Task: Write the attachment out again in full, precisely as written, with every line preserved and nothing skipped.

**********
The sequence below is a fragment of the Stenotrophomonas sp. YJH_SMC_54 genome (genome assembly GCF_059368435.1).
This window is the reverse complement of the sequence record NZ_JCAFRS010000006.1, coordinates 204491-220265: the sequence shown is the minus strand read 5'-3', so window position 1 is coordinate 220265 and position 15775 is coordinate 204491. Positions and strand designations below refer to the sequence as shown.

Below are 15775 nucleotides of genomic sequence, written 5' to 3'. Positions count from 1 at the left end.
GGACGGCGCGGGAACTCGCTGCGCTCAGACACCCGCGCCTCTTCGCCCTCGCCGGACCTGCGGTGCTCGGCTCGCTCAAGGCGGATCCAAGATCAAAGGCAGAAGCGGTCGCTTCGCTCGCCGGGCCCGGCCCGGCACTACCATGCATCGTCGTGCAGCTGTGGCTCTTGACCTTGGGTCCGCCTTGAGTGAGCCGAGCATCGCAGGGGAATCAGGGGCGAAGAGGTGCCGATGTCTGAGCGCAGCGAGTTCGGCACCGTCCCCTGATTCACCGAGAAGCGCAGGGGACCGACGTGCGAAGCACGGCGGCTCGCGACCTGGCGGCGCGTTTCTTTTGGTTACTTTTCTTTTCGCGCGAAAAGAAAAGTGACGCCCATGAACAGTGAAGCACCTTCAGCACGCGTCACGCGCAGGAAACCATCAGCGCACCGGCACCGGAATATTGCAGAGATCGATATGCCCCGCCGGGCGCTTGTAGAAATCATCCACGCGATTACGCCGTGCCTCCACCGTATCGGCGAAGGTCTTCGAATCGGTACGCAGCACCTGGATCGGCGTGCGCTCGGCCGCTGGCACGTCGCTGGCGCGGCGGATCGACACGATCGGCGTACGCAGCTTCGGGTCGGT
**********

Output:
The sequence below is a fragment of the Stenotrophomonas sp. YJH_SMC_54 genome (genome assembly GCF_059368435.1).
This window is the reverse complement of the sequence record NZ_JCAFRS010000006.1, coordinates 204491-220265: the sequence shown is the minus strand read 5'-3', so window position 1 is coordinate 220265 and position 15775 is coordinate 204491. Positions and strand designations below refer to the sequence as shown.

Below are 15775 nucleotides of genomic sequence, written 5' to 3'. Positions count from 1 at the left end.
GGACGGCGCGGGAACTCGCTGCGCTCAGACACCCGCGCCTCTTCGCCCTCGCCGGACCTGCGGTGCTCGGCTCGCTCAAGGCGGATCCAAGATCAAAGGCAGAAGCGGTCGCTTCGCTCGCCGGGCCCGGCCCGGCACTACCATGCATCGTCGTGCAGCTGTGGCTCTTGACCTTGGGTCCGCCTTGAGTGAGCCGAGCATCGCAGGGGAATCAGGGGCGAAGAGGTGCCGATGTCTGAGCGCAGCGAGTTCGGCACCGTCCCCTGATTCACCGAGAAGCGCAGGGGACCGACGTGCGAAGCACGGCGGCTCGCGACCTGGCGGCGCGTTTCTTTTGGTTACTTTTCTTTTCGCGCGAAAAGAAAAGTGACGCCCATGAACAGTGAAGCACCTTCAGCACGCGTCACGCGCAGGAAACCATCAGCGCACCGGCACCGGAATATTGCAGAGATCGATATGCCCCGCCGGGCGCTTGTAGAAATCATCCACGCGATTACGCCGTGCCTCCACCGTATCGGCGAAGGTCTTCGAATCGGTACGCAGCACCTGGATCGGCGTGCGCTCGGCCGCTGGCACGTCGCTGGCGCGGCGGATCGACACGATCGGCGTACGCAGCTTCGGGTCGGT